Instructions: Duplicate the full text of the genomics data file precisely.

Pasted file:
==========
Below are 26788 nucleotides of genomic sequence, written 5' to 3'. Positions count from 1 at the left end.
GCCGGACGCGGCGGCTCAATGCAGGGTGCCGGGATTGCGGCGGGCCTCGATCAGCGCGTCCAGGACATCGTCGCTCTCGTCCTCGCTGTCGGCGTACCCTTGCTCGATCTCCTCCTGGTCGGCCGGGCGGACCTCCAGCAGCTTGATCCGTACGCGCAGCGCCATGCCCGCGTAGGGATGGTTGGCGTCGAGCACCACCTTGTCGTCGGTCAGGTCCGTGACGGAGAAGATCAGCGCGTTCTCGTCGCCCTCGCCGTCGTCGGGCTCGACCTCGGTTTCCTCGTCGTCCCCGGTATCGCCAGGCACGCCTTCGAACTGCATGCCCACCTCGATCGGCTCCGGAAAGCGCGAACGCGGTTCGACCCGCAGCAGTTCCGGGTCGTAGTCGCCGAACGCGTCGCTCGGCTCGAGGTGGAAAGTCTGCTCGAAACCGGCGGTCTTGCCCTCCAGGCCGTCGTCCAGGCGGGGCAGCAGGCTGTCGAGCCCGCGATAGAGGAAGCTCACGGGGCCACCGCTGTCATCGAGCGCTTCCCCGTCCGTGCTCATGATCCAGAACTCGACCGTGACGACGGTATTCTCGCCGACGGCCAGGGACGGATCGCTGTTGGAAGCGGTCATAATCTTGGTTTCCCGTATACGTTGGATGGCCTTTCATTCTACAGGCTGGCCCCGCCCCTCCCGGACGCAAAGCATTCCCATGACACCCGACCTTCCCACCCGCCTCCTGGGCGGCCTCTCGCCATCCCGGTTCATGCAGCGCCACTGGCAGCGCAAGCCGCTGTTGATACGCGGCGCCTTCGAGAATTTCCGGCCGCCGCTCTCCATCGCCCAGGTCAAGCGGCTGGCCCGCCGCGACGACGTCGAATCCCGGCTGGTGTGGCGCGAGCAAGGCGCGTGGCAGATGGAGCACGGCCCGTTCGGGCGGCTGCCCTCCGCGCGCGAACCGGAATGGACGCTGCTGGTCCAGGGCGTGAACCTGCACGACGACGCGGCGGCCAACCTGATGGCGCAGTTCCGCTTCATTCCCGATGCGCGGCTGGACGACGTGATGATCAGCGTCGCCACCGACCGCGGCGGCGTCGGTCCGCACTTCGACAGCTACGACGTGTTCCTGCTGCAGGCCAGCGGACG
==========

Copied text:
Below are 26788 nucleotides of genomic sequence, written 5' to 3'. Positions count from 1 at the left end.
GCCGGACGCGGCGGCTCAATGCAGGGTGCCGGGATTGCGGCGGGCCTCGATCAGCGCGTCCAGGACATCGTCGCTCTCGTCCTCGCTGTCGGCGTACCCTTGCTCGATCTCCTCCTGGTCGGCCGGGCGGACCTCCAGCAGCTTGATCCGTACGCGCAGCGCCATGCCCGCGTAGGGATGGTTGGCGTCGAGCACCACCTTGTCGTCGGTCAGGTCCGTGACGGAGAAGATCAGCGCGTTCTCGTCGCCCTCGCCGTCGTCGGGCTCGACCTCGGTTTCCTCGTCGTCCCCGGTATCGCCAGGCACGCCTTCGAACTGCATGCCCACCTCGATCGGCTCCGGAAAGCGCGAACGCGGTTCGACCCGCAGCAGTTCCGGGTCGTAGTCGCCGAACGCGTCGCTCGGCTCGAGGTGGAAAGTCTGCTCGAAACCGGCGGTCTTGCCCTCCAGGCCGTCGTCCAGGCGGGGCAGCAGGCTGTCGAGCCCGCGATAGAGGAAGCTCACGGGGCCACCGCTGTCATCGAGCGCTTCCCCGTCCGTGCTCATGATCCAGAACTCGACCGTGACGACGGTATTCTCGCCGACGGCCAGGGACGGATCGCTGTTGGAAGCGGTCATAATCTTGGTTTCCCGTATACGTTGGATGGCCTTTCATTCTACAGGCTGGCCCCGCCCCTCCCGGACGCAAAGCATTCCCATGACACCCGACCTTCCCACCCGCCTCCTGGGCGGCCTCTCGCCATCCCGGTTCATGCAGCGCCACTGGCAGCGCAAGCCGCTGTTGATACGCGGCGCCTTCGAGAATTTCCGGCCGCCGCTCTCCATCGCCCAGGTCAAGCGGCTGGCCCGCCGCGACGACGTCGAATCCCGGCTGGTGTGGCGCGAGCAAGGCGCGTGGCAGATGGAGCACGGCCCGTTCGGGCGGCTGCCCTCCGCGCGCGAACCGGAATGGACGCTGCTGGTCCAGGGCGTGAACCTGCACGACGACGCGGCGGCCAACCTGATGGCGCAGTTCCGCTTCATTCCCGATGCGCGGCTGGACGACGTGATGATCAGCGTCGCCACCGACCGCGGCGGCGTCGGTCCGCACTTCGACAGCTACGACGTGTTCCTGCTGCAGGCCAGCGGACG